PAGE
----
Students with bright ideas get investors to back them

  • Apoorva Puranik, Hindustan Times, Mumbai
  • Updated: Dec 22, 2014 19:58 IST

If you thought start-ups and innovative entrepreneurial ideas by students were limited to the IITs and IIMs, students from other colleges will prove you wrong. Budding entrepreneurs may soon give the IIT whizzes a run for their money with their ventures ranging from themed restaurants, recycling shoes to social media marketing.

Shriyans Bhandari, a third year student at Jai Hind College, used to throw away his sports shoes within four months owing to excessive usage. He now recycles them to make eco-friendly slippers.

A part of Jai Hind’s entrepreneurship cell (E-cell), Bhandari says that every year 350 million pairs of sports shoes are thrown away, while millions can’t afford to buy footwear owing to poverty. This prompted him and his friend Ramesh Dhami to refurbish the discarded shoes into slippers. The project, Kadam-by-Kadam, now has 30 odd customers for the slippers, which cost Rs 400 per pair.

“We have extremely talented students who have wonderful ideas that need direction. We routinely get investors and other entrepreneurs to meet the students to get perspective,” said Hasina Sayed, co-ordinator of the E-cell at Jai Hind College.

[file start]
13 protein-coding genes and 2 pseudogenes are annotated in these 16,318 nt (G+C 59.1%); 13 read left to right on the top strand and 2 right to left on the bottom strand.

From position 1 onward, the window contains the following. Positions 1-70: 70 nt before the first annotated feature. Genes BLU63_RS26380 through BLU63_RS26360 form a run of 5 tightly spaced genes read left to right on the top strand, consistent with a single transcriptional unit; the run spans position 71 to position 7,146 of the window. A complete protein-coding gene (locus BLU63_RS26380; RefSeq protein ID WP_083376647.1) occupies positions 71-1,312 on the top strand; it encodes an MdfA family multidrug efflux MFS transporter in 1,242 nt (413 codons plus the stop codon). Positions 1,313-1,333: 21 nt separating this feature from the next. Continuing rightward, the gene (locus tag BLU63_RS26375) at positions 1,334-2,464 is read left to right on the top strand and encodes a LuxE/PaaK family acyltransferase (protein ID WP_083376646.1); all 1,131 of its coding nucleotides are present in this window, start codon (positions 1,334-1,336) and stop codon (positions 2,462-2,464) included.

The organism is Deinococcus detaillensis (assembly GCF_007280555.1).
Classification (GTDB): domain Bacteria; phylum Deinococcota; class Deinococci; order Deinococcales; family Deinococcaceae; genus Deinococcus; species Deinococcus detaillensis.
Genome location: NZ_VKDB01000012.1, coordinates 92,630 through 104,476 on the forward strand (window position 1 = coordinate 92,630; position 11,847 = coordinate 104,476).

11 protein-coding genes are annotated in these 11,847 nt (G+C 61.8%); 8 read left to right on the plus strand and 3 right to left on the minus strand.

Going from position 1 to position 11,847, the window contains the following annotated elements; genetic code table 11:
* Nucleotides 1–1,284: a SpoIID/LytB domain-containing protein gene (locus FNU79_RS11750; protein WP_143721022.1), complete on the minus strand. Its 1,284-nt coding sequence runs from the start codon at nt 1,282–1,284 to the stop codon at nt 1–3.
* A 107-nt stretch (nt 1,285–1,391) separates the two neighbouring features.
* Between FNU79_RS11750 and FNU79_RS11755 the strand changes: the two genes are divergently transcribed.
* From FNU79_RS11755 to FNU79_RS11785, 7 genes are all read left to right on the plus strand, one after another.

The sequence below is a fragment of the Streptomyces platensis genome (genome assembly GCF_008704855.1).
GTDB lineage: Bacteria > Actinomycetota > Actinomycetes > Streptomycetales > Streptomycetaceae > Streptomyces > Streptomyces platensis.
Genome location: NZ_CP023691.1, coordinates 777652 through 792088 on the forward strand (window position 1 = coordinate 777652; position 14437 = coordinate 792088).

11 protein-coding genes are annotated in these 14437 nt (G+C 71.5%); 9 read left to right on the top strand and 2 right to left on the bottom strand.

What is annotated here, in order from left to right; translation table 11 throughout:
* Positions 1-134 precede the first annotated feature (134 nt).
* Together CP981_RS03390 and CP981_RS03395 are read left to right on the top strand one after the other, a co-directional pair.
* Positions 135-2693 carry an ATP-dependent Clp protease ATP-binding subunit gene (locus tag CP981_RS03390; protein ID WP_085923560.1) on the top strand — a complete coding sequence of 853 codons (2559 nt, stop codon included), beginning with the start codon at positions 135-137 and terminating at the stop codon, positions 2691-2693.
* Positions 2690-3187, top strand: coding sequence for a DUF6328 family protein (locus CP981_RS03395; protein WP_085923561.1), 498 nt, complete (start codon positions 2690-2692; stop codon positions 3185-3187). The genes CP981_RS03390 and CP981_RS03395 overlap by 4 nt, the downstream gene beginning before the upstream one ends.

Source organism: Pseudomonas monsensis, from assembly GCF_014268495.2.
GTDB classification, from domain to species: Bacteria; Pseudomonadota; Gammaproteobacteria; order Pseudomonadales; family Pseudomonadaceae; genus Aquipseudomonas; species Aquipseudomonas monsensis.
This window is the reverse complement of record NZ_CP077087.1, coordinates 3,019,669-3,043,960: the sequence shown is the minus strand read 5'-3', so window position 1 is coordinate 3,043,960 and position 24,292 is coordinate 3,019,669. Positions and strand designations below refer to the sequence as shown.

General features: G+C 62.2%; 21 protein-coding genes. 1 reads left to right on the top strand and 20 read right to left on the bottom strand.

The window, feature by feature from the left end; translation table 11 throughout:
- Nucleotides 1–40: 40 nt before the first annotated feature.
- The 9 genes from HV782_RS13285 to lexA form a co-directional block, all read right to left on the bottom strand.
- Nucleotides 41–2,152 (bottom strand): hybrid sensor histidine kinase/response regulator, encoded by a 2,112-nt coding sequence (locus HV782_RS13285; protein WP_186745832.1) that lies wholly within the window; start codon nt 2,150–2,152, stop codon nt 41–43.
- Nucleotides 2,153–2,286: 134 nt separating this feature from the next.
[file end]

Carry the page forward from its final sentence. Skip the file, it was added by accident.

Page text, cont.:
The idea of owning a restaurant may be a dream for many, but Yash Chandi, another student of Jai Hind College, is the proud owner of Go Panda, a fusion restaurant in Andheri. Chandi also has two more ventures running ,alongside including a social media marketing initiative and a marketing company that caters to night clubs.

“The E-cell played an active role in helping me meet private equity investors and other venture capitalists for my earlier ventures,” said Chandi.

At KC College, student entrepreneurs are making most of the E-cell with countless ideas for start-ups. One such student, Rahil Parikh, started Infydreams, a company where he captures every precious moment of a child’s life, right from birth till the age of five through pictures and videos.

“Children have hazy memories of their early childhood, so through Infydreams, we are providing parents and children a bundle of tangible memories. Photographers capture milestones in the child’s development and package it for the parents,” said Parikh, a computer science student.

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